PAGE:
Council planning more action on litter

22 March 2017

A  pilot project to improve street cleaning in Newark town centre has been so successful it has been made permanent – and a similar scheme is to start shortly in a neighbouring ward.

A litter picker armed with a barrow and the necessary equipment was recruited in December, specifically to further improve the standard of cleaning on streets in the town.

The cost of the initiative is shared between Newark and Sherwood District Council and Newark Town Council.

Inspections of routine work and response times to incidental issues of litter have improved with favourable comments from the public and local business owners.

A new project will now start in Hawtonville in the next few weeks in a concerted effort to try to achieve the same results that have been experienced in the town centre. This will enable existing cleansing staff to improve other areas of the district and follows a study which identified locations where there were a higher number of complaints regarding litter.

Councillor Peter Duncan, chairman of the leisure and environment committee, said: “Both District Council and Newark Town Council have been extremely pleased with the results that have been achieved in Newark town centre and we must strive to maintain these high standards here and throughout the district.

“The visible presence of a cleansing operative in heavily littered areas has been proven to have a positive impact on reducing litter. The additional resource provided by these initiatives will also have a positive effect on, and complement, the council’s Cleaner, Greener Strategy. We anticipate that by having a barrow orderly in the Hawtonville area that it will also have a similar positive impact on what is one of the district’s most problematic area for littering.”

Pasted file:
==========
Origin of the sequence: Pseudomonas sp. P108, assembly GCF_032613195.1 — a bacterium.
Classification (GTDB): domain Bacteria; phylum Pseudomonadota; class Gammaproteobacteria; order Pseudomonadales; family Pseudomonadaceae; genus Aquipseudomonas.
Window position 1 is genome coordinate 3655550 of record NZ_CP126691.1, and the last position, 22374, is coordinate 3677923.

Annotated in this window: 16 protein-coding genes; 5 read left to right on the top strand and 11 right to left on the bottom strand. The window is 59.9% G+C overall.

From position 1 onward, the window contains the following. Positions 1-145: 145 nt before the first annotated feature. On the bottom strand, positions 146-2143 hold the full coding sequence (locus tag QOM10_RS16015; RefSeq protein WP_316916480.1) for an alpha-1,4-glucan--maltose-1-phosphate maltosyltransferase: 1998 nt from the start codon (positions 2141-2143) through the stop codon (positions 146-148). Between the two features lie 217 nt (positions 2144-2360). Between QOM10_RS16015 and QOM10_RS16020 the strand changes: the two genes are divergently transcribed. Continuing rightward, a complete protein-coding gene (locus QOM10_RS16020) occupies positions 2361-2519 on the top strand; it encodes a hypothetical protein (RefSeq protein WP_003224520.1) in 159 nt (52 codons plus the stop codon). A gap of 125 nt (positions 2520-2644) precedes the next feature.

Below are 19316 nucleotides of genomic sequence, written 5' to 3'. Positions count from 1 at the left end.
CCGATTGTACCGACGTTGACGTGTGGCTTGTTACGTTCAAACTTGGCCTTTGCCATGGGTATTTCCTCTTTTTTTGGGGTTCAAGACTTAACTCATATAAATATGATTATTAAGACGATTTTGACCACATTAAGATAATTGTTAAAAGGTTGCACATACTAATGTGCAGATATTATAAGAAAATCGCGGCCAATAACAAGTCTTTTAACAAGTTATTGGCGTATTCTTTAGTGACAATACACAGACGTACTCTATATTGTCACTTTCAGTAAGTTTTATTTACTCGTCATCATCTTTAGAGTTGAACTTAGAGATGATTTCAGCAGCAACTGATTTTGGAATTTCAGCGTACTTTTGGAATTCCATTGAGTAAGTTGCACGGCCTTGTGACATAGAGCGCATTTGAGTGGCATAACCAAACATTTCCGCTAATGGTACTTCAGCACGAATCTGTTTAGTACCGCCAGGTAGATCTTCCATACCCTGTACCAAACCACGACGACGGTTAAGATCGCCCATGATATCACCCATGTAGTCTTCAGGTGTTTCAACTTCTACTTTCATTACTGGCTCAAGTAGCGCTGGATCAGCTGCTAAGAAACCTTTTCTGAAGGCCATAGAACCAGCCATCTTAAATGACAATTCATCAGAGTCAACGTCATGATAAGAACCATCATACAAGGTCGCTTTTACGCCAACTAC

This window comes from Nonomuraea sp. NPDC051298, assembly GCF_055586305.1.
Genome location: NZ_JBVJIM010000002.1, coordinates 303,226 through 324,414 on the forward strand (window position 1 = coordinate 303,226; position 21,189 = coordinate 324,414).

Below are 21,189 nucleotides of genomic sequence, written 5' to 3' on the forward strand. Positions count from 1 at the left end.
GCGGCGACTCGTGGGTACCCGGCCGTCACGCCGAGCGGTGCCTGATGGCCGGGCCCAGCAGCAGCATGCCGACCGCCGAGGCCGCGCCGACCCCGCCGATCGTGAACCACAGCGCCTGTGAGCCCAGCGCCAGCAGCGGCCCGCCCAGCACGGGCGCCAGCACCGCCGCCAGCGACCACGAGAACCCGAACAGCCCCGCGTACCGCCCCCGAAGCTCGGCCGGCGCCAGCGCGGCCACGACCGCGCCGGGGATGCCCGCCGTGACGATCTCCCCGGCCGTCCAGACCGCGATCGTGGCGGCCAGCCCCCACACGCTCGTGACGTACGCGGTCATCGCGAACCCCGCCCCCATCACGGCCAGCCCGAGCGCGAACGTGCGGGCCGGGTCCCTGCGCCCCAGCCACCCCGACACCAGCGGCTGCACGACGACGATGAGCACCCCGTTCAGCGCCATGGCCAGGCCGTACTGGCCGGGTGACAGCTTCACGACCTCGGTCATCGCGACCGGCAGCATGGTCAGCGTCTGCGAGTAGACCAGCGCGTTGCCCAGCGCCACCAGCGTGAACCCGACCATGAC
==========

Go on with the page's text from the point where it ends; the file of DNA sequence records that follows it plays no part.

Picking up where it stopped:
The study also identified that greater education was needed on the issue of litter throughout the district and there will be a campaign, starting in April, to address the problem.  This will focus on fly-tipping and littering as well as the authority’s garden waste schemes, bulky waste services and trade waste services as a large amount of garden waste and commercial waste is still ending up in our hedgerows and laybys.

As part of the campaign the council’s bin lorries will have information displayed on the vehicle’s sides, advertising services and highlighting the problem issues.

The A1 trunk road also remains a litter hotspot and the council has been carrying out the necessary staff safety training and risk assessments to ensure that it meets the relevant legislation when carrying out limited works on trunk roads.

In order to reduce the impact of wind-blown litter the council’s waste and recycling business unit has also funded 240 litre litter bins for every A1 layby in the district. Passing bin lorries will ensure these are emptied on a regular basis on the 16-mile stretch of highway that the council has responsibility for.

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